Without Business Permit, Foreigners Will Be Denied Long-Term Visa

News circulated on Thursday that foreigners without work permits would no longer be eligible for long-term visas after the turn of the month, a significant change in policy that could not be confirmed with immigration officials.

“As of Sept. 1 no long term visas will be issued to foreigners without work permits,” a post to the Facebook page of the Overseas Press Club of Cambodia said on Thursday. “If freelancers can apply today or tomorrow they will need to give the address of their Cambodian employer.”

Another Facebook page for Palm Tours and Travel, based in Phnom Penh, echoed the need for a permit, with a post stating: “6 Months and and 12 Months Cambodia visa extension need work permit or work certificate to apply.”

A discussion on popular forum Khmer440 also discussed the potential to continue living in Cambodia without a work permit, renewing short-term visas regularly. But visa and travel agents in the capital appeared to be unaware of any changes to the visa rules, long considered among the most lax in Asia. Various Phnom Penh-based companies said they were unaware of any new regulations, stating that only a passport and fees were required to obtain the long-term visas.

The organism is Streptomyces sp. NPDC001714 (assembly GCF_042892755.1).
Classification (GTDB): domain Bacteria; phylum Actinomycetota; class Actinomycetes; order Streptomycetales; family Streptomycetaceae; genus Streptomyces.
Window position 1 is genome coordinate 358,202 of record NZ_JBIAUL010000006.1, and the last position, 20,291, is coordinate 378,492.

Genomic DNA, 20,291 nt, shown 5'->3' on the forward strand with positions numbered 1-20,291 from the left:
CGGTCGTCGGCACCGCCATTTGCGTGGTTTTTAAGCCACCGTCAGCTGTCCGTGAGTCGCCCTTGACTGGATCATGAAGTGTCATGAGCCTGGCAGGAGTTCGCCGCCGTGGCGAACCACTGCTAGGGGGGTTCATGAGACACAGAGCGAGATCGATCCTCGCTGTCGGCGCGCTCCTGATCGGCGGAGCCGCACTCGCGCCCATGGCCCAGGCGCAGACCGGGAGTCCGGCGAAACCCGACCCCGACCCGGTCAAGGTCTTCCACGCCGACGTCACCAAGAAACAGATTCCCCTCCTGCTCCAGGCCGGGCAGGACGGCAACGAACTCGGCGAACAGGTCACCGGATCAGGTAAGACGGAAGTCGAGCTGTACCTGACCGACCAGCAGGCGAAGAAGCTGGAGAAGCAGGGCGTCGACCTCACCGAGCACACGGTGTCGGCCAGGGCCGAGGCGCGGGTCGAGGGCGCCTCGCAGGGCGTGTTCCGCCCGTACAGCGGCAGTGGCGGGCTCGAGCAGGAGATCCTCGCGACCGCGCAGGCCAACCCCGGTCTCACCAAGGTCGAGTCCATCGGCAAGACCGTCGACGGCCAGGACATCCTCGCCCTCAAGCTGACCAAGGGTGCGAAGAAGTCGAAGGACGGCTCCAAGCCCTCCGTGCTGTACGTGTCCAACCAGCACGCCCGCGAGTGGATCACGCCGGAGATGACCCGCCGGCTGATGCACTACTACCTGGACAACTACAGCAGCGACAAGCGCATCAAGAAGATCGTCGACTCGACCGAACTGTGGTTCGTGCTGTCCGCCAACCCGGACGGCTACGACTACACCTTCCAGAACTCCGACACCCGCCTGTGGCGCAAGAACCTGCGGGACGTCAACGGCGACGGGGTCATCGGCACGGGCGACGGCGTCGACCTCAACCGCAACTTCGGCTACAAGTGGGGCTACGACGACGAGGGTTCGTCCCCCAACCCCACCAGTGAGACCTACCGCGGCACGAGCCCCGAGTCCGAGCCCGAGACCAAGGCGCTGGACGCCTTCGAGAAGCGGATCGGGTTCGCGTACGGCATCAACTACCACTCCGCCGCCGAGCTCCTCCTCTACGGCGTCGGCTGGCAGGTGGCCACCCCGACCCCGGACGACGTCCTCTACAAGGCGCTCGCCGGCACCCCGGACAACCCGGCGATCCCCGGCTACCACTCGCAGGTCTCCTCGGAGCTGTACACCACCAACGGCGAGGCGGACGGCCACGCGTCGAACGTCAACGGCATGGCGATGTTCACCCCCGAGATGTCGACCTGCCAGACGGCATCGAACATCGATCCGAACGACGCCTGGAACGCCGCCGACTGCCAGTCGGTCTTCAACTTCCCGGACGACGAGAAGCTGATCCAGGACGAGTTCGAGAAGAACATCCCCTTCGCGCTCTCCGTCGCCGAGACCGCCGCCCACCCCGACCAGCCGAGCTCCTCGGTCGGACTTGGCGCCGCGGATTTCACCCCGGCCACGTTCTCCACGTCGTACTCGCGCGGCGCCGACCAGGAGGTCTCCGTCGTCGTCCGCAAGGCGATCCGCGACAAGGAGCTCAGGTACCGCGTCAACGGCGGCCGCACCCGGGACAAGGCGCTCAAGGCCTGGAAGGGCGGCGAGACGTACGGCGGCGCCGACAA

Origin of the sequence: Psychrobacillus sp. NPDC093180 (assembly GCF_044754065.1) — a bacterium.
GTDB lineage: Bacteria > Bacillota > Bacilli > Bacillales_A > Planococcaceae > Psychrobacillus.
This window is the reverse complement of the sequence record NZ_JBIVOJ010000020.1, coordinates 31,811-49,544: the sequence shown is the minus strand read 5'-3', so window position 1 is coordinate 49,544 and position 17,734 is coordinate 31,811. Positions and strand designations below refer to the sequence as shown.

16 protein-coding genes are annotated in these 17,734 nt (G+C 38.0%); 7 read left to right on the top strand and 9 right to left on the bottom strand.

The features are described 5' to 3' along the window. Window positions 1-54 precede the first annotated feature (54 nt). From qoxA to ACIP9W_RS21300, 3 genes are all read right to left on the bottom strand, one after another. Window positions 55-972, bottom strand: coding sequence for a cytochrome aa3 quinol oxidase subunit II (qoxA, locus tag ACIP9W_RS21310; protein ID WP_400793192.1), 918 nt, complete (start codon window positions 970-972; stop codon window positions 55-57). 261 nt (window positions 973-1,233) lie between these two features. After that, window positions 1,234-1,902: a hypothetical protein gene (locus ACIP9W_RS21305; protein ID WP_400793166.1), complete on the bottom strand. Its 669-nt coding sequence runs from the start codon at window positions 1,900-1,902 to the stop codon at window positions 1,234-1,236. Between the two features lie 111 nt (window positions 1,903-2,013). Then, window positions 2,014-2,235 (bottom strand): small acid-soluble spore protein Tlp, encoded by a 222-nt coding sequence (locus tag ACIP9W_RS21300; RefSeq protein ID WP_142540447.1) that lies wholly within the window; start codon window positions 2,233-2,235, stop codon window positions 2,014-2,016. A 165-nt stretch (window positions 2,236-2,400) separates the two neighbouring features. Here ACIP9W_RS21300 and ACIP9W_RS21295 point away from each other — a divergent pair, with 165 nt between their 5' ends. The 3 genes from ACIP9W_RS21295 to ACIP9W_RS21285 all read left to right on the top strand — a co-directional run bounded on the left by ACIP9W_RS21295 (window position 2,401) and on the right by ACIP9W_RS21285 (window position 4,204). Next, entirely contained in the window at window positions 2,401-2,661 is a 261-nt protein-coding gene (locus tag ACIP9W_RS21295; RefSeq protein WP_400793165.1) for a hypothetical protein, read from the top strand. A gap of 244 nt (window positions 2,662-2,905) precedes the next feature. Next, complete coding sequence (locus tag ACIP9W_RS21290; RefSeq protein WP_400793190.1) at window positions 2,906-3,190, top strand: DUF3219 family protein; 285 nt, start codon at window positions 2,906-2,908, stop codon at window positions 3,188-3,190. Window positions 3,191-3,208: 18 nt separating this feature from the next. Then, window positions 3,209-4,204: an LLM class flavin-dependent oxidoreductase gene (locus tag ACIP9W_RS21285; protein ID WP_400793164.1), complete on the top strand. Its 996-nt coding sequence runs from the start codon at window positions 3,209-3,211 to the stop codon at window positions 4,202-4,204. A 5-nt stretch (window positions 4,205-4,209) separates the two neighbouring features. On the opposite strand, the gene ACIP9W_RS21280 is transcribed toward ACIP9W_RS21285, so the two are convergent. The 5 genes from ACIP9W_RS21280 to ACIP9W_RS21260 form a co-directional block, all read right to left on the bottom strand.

Labor Ministry and immigration officials could not be reached for comment, while Ministry of Interior spokesman Khieu Sopheak declined to comment.

But Anthony Galliano, director of Cambodian Investment Management, said he had reason to believe the changes were coming.

“From our sources at the Ministry of Labor and Vocational Training we [believe] there is substantiation to the statement that long-term business (E) visas will not be granted without work permits,” he said in an email.

“The greatest impact is likely to be on foreign owned small businesses who have resisted in getting their workers permits, due to cost, freelancers, transitory workers who frequently change jobs, and those foreigners who stay in the country but don’t actually work.”

An “abundance of opportunities, notifications, and announcements” by the Labor Ministry have encouraged compliance, he added. “[T]he fact that we have reached this stage is no surprise, and realistically aligns Cambodia with its Asian neighbors in terms of labor law conformity.”

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